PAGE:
I’ve posted about mobile advertising a few times recently already:
And now Oliver has posted a discussion between him and Omar that I want to comment on. First of all, the setup with mobile ad delivery is often positioned as something completely different between the online and mobile worlds. That just isn’t so. Sure, the method of insertion typically used online isn’t going to work for most current mobile browsers, but the overall environment problems often cited actually exist in both places. People say that on a mobile the user is paying for the bandwidth. People say that advertising reduces the usable screen realestate for a mobile application. The advertising itself consumes bandwidth, causing the user to load more screens or wait for longer for a single page.
All of those things are problems online as well. We still pay to get online, it’s just a flat fee for a very fat pipe. Advertising reduces the effective screen realestate for the desktop browser, you just normally have much more realestate to start with. And online advertising also consumes bandwidth, it’s just percentage-wise a much smaller impact. People say that they should have to see advertising cause they pay for the data transfer.
But you pay for cable TV and there are commercials in most of those channels, and you pay your ISP and there are advertisements on the web pages you surf. Sure, you don’t pay per minute watched or pay per KB downloaded normally. But I’m on a flat fee data service with my cell phone, so I don’t pay per KB either. Not true for the majority I admit, not yet at least. But I don’t see any reason for the overall environment not to evolve in that direction. No matter how hard the carriers try to stop it, that’s the way mediums evolve. They evolve to the transport being a comoditized service with the content supported by subscription on the high and and advertising on the mass end.
So the real difference comes down to degrees. Trying to jam traditional advertising into the mobile environment seems cumbersome and intrusive because of how much bandwidth it takes, how much screen realestate it takes, and how little information it pulls about targeting those ads. If it consumed less bandwidth, less screen, and delivered more relevant information into more valuable content I don’t think it would be as much of an issue.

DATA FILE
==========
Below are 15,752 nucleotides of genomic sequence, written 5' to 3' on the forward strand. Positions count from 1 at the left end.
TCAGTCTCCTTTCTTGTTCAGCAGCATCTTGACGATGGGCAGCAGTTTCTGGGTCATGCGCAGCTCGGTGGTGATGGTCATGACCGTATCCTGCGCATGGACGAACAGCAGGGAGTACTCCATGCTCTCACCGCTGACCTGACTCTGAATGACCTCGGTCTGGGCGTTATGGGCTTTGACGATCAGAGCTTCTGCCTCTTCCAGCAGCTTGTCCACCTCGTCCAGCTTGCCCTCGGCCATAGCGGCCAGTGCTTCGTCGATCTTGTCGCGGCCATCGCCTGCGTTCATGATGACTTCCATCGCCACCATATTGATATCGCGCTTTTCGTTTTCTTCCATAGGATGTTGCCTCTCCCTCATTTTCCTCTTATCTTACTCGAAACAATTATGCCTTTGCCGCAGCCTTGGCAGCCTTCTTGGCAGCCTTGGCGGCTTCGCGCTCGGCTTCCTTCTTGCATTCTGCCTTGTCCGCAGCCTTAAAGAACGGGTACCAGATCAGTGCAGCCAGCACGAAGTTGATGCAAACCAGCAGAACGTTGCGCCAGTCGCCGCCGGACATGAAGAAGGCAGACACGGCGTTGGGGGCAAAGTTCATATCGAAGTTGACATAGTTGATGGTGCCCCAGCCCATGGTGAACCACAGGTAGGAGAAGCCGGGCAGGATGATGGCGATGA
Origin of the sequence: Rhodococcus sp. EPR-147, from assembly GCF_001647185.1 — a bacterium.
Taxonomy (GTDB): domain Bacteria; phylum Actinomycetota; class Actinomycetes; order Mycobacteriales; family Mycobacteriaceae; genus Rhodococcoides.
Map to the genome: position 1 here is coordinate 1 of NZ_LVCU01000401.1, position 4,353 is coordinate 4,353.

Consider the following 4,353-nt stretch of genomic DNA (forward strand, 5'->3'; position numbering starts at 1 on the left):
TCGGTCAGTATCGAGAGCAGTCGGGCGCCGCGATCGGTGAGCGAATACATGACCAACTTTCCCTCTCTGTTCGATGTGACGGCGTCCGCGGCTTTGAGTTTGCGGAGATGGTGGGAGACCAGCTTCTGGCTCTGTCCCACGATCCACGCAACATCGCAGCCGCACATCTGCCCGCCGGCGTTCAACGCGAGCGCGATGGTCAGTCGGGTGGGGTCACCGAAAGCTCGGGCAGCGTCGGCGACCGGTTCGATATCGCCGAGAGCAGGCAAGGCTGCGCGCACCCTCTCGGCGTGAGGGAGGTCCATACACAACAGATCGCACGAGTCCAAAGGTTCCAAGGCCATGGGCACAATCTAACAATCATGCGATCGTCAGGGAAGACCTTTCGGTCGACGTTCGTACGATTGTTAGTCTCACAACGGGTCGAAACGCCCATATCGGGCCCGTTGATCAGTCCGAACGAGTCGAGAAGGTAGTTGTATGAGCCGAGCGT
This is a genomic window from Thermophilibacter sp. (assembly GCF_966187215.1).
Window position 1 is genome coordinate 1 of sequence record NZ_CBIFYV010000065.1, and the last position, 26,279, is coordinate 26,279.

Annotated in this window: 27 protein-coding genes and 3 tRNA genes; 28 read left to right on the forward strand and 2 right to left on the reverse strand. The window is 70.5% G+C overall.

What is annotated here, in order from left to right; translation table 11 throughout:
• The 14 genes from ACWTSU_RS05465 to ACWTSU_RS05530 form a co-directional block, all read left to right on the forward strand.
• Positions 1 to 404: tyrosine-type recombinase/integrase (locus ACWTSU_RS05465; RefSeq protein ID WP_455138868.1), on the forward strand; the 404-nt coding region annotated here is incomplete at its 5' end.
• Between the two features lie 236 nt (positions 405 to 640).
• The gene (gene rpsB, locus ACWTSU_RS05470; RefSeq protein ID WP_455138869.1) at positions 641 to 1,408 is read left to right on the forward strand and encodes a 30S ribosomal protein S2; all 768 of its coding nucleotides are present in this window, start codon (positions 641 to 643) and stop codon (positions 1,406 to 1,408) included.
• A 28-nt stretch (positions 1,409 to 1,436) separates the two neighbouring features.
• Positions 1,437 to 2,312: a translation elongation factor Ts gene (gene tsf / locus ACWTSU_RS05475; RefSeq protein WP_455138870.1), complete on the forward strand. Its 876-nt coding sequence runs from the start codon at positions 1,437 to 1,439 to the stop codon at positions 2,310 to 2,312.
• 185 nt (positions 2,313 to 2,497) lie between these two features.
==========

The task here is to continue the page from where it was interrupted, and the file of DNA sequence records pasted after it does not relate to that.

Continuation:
And those tunables can be combined in a few different ways to make the environment more appealing. Drive the value of the content through the roof and it probably won’t matter if your ads are intrusive, if people get enough value out of the service they’ll keep coming back. If you’re delivering something of relatively low value structure your advertising program so that those links are as targeted as possible, they might even become indistinguishable from the rest of your app. Is that advertising? Or an affiliate program?
As I’ve mentioned before in relation to video advertising on mobiles, I don’t think that shoveling the traditional ad delivery system into the new medium is going to be a win. But I do think that the overall dynamics are as much going to apply in this medium as they do in others. The key is finding out how to take advantage of the unique benefits of the mobile as advertising platform (and all the information I’ve seen so far indicates that “advertising platform” is going to be a bad term for it because it’s going to need to be ultra-personal and much more of a conversation) and take advantage of that. But is advertising supported content on mobiles a natural and correct evolution on the whole? In my opinion, yes. It just might have to look significantly different enough from online advertising that we’ll have to stretch our definitions after the fact in order to include it.